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Cuba: U.S. Restrictions On Travel And Remittances
Restrictions on travel to Cuba have been a key and often contentious component in U.S. efforts to isolate Cuba’s communist government since the early 1960s.
Under the George W. Bush Administration, restrictions on travel and on private remittances to Cuba were tightened. In March 2003, the Administration eliminated travel for people-to-people educational exchanges unrelated to academic coursework. In June 2004, the Administration further restricted family and educational travel, eliminated the category of fully-hosted travel, and restricted remittances so that they could only be sent to the remitter’s immediate family. Initially there was mixed reaction to the Administration’s June 2004 tightening of Cuba travel and remittance restrictions, but opposition to the policy grew, especially within the Cuban American community regarding the restrictions on family travel and remittances.
Obama Administration Policy
Under the Obama Administration, Congress took action in March 2009 by including two provisions in the FY2009 omnibus appropriations measure (P.L. 111-8) that eased restrictions on family travel and travel related to marketing and sale of agricultural and medical goods to Cuba.
Subsequently, in April 2009, President Obama announced that his Administration would go further and allow unlimited family travel and remittances. Regulations implementing these changes were issued in September 2009. The new regulations also included the authorization of general licenses for travel transactions for telecommunications-related sales and for attendance at professional meetings related to commercial telecommunications.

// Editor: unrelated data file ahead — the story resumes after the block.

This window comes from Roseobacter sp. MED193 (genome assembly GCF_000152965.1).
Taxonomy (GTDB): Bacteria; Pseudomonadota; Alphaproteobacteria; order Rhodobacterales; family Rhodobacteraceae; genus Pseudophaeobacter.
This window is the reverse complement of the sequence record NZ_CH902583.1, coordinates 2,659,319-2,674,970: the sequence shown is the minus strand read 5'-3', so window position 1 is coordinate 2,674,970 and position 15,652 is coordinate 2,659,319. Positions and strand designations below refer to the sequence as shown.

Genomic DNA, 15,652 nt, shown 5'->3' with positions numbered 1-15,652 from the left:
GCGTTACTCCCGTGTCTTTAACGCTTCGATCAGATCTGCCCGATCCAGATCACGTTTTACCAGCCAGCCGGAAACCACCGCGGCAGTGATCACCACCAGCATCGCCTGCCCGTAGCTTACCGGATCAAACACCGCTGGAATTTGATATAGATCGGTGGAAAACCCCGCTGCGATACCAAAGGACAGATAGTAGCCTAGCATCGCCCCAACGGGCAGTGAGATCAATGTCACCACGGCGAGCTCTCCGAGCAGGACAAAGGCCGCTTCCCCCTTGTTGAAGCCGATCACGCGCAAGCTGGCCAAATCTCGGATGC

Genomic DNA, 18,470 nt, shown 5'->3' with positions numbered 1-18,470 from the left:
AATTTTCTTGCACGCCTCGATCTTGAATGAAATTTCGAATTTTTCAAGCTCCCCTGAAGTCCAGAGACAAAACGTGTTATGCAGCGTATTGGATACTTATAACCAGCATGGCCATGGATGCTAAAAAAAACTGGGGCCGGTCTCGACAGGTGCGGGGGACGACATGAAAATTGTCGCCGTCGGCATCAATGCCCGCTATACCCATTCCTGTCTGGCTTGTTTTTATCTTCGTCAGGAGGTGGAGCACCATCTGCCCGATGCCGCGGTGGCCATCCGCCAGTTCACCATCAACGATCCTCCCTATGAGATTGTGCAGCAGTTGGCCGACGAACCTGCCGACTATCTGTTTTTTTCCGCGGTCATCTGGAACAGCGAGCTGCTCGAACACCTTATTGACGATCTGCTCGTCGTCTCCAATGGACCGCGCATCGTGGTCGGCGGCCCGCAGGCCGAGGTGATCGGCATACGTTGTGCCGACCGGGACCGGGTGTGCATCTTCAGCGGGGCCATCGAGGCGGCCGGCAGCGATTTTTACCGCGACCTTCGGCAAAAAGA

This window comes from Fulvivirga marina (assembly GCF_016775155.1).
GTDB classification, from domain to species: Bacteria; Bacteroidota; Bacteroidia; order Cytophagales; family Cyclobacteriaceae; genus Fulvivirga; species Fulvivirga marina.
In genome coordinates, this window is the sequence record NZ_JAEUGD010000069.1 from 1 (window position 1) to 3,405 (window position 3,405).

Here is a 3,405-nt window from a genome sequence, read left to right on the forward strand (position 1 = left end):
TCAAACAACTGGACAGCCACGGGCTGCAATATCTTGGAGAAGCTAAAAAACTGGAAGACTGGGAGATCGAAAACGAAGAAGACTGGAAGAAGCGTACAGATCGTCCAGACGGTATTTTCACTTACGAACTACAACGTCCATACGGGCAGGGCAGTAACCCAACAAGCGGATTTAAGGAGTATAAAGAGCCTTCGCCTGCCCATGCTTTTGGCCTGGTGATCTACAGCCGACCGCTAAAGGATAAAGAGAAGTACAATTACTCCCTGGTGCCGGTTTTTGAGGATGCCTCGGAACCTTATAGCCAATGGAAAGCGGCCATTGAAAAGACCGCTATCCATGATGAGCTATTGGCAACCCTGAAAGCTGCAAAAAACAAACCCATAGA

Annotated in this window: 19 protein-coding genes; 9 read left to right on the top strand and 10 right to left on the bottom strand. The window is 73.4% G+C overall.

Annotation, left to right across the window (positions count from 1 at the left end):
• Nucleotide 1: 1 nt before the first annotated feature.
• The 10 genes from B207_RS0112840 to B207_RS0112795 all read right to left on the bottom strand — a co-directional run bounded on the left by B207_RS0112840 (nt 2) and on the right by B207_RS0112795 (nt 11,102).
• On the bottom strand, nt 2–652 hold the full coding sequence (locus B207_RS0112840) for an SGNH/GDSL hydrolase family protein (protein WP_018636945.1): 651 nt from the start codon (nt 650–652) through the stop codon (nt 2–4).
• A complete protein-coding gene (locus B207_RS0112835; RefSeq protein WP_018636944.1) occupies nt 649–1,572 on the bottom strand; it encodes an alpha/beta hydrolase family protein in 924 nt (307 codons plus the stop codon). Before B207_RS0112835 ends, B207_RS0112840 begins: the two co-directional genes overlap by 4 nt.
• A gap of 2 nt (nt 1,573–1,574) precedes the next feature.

In January 2011, the Obama Administration announced policy changes further easing restrictions on travel and remittances. The measures (1) increase purposeful travel to Cuba related to religious, educational, and people-to-people exchanges; (2) allow any U.S. person to send remittances to non-family members in Cuba and make it easier for religious institutions to send remittances for religious activities; and (3) permit all U.S. international airports to apply to provide services to licensed charter flights. These new measures, with the exception of the expansion of eligible airports, are similar to policies that were undertaken by the Clinton Administration in 1999, but subsequently curtailed by the Bush Administration in 2003-2004.
There were several attempts in the 112th Congress aimed at rolling back the Obama Administration’s actions easing restrictions on travel and remittances, but none of these were approved. Several legislative initiatives were also introduced that would have further eased or lifted such restrictions altogether, but no action was taken on these measures.
To date in the 113th Congress, the House version of the FY2014 Financial Services and General Government appropriations measure, H.R. 2786 (H.Rept. 113-172), would prohibit FY2014 funding used “to approve, license, facilitate, authorize, or otherwise allow” people-to-people travel to Cuba. In contrast, the Senate version of the measure, S. 1371 (S.Rept. 113-80), would expand the current general license for professional research and meetings in Cuba to allow U.S. groups to sponsor and organize conferences in Cuba, but only if specifically related to disaster prevention, emergency preparedness, and natural resource protection. Neither of these measures were considered by the beginning of FY2014 on October 1, 2013. Instead on October 16, Congress approved a continuing resolution (P.L. 113-46) to fund FY2014 appropriations through January 15, 2014; it still faces action on appropriations for the balance of FY2014.
As in past Congresses, several legislative initiatives again have been introduced that would lift all travel restrictions: H.R. 871 (Rangel) would lift travel restrictions; H.R. 873 (Rangel) would lift travel restrictions and restrictions on U.S. agricultural exports; and H.R. 214 (Serrano), H.R. 872 (Rangel), and H.R. 1917 would lift the overall embargo, including travel restrictions.